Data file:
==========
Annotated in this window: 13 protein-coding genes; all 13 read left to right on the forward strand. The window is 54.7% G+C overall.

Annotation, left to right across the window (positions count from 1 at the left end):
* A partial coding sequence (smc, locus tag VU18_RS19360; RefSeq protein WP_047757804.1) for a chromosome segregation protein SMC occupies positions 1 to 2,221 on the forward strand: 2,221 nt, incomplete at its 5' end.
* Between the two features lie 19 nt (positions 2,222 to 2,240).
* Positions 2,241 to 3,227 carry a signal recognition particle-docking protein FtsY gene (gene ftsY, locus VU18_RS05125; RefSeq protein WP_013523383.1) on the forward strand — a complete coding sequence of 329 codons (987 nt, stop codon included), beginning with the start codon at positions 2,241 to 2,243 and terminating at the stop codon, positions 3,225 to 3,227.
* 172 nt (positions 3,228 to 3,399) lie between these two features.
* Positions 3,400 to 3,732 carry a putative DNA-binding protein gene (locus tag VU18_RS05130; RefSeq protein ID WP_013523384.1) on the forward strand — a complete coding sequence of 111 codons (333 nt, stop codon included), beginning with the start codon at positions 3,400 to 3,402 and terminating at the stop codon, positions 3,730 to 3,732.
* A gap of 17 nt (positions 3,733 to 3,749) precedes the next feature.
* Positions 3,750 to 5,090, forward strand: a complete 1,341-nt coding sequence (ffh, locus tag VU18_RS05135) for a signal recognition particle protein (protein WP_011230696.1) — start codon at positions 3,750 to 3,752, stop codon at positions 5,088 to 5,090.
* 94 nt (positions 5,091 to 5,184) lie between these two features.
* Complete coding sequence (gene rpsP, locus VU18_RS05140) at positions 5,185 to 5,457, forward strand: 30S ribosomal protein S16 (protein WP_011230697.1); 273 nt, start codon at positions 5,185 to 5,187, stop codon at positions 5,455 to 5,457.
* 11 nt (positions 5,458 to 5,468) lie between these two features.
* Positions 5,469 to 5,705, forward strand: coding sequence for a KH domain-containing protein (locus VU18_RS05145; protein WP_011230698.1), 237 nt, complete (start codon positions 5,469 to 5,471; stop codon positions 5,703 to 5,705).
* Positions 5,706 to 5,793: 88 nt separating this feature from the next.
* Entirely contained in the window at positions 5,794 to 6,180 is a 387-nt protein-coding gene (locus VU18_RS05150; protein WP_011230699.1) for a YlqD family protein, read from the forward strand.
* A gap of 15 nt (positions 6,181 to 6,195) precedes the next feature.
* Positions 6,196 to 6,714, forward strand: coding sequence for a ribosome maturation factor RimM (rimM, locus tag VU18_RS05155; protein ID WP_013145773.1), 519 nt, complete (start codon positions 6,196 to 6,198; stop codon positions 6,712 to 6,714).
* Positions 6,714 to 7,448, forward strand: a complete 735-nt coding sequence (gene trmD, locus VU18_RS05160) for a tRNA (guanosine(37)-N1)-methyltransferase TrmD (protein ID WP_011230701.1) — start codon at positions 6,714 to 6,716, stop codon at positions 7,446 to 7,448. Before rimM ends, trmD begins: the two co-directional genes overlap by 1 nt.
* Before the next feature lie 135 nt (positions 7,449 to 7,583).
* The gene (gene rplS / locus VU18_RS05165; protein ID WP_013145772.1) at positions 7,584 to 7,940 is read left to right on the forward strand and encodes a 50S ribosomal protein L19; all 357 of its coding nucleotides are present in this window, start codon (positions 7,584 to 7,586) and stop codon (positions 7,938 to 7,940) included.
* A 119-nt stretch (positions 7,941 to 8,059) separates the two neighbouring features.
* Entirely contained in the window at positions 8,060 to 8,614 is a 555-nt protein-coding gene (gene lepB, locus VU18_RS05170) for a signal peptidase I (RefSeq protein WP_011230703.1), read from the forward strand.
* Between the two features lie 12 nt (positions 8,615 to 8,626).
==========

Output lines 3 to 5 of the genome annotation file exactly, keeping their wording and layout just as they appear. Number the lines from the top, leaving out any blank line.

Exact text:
* A partial coding sequence (smc, locus tag VU18_RS19360; RefSeq protein WP_047757804.1) for a chromosome segregation protein SMC occupies positions 1 to 2,221 on the forward strand: 2,221 nt, incomplete at its 5' end.
* Between the two features lie 19 nt (positions 2,222 to 2,240).
* Positions 2,241 to 3,227 carry a signal recognition particle-docking protein FtsY gene (gene ftsY, locus VU18_RS05125; RefSeq protein WP_013523383.1) on the forward strand — a complete coding sequence of 329 codons (987 nt, stop codon included), beginning with the start codon at positions 2,241 to 2,243 and terminating at the stop codon, positions 3,225 to 3,227.